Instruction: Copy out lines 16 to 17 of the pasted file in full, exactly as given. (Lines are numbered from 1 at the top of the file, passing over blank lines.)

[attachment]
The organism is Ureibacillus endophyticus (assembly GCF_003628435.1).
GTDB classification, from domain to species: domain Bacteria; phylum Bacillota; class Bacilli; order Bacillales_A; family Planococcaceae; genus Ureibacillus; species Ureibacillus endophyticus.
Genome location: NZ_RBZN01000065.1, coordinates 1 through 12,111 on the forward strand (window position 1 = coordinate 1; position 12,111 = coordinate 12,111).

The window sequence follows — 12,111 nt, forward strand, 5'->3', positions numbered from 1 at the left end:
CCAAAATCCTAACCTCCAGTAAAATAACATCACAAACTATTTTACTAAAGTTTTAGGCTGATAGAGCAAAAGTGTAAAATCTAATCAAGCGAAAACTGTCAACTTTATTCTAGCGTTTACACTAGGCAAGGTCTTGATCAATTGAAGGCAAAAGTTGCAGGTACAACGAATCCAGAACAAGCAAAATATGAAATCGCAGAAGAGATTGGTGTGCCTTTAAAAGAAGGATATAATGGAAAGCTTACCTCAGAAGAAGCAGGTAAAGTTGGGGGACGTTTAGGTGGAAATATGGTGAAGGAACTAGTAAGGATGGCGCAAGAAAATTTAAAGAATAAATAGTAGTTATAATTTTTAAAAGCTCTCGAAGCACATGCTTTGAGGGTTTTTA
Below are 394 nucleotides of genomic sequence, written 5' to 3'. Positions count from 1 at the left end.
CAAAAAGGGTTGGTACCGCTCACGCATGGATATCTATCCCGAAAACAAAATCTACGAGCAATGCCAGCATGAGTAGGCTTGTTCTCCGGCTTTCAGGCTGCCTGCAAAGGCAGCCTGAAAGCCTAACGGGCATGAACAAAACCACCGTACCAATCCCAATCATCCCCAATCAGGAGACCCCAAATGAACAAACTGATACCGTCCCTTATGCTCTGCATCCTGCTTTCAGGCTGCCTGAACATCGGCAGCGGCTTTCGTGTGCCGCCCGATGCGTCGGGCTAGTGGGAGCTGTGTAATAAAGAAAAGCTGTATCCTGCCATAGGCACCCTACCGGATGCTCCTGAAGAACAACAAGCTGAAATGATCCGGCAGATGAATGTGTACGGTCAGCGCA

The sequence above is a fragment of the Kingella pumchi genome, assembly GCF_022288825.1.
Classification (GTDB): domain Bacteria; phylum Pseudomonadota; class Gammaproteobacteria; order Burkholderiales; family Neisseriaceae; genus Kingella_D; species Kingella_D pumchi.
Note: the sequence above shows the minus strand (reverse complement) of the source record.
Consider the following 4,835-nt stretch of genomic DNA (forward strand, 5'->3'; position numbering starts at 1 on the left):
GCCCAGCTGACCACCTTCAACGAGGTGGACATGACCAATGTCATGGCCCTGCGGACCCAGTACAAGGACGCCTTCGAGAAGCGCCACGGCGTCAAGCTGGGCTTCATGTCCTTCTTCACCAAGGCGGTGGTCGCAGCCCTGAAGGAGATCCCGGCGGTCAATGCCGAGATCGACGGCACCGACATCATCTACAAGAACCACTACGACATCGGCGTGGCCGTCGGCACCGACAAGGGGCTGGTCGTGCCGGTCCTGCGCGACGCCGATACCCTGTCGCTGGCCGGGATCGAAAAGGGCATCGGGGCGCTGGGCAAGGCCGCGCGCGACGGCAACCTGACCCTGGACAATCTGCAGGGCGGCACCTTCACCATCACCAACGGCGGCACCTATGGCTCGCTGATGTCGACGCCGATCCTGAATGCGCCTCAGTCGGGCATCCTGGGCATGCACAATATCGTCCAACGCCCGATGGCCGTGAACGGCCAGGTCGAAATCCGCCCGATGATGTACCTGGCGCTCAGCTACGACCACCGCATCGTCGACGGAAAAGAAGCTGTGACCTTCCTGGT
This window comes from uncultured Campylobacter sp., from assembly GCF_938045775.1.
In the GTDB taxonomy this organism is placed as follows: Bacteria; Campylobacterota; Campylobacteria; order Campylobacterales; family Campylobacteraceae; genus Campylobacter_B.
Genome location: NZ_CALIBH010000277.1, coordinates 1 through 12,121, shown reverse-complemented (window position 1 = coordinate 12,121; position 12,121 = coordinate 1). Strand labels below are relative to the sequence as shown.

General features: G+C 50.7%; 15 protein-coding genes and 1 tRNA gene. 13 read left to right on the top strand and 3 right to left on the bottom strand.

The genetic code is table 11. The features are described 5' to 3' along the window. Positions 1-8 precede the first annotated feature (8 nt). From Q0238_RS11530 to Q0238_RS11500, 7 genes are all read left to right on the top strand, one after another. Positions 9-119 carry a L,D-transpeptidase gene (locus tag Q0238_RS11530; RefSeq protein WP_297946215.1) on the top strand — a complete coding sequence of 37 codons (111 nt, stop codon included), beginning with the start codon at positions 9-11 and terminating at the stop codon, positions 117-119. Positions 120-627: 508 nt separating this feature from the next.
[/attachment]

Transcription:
General features: G+C 50.7%; 15 protein-coding genes and 1 tRNA gene. 13 read left to right on the top strand and 3 right to left on the bottom strand.

The genetic code is table 11. The features are described 5' to 3' along the window. Positions 1-8 precede the first annotated feature (8 nt). From Q0238_RS11530 to Q0238_RS11500, 7 genes are all read left to right on the top strand, one after another. Positions 9-119 carry a L,D-transpeptidase gene (locus tag Q0238_RS11530; RefSeq protein WP_297946215.1) on the top strand — a complete coding sequence of 37 codons (111 nt, stop codon included), beginning with the start codon at positions 9-11 and terminating at the stop codon, positions 117-119. Positions 120-627: 508 nt separating this feature from the next.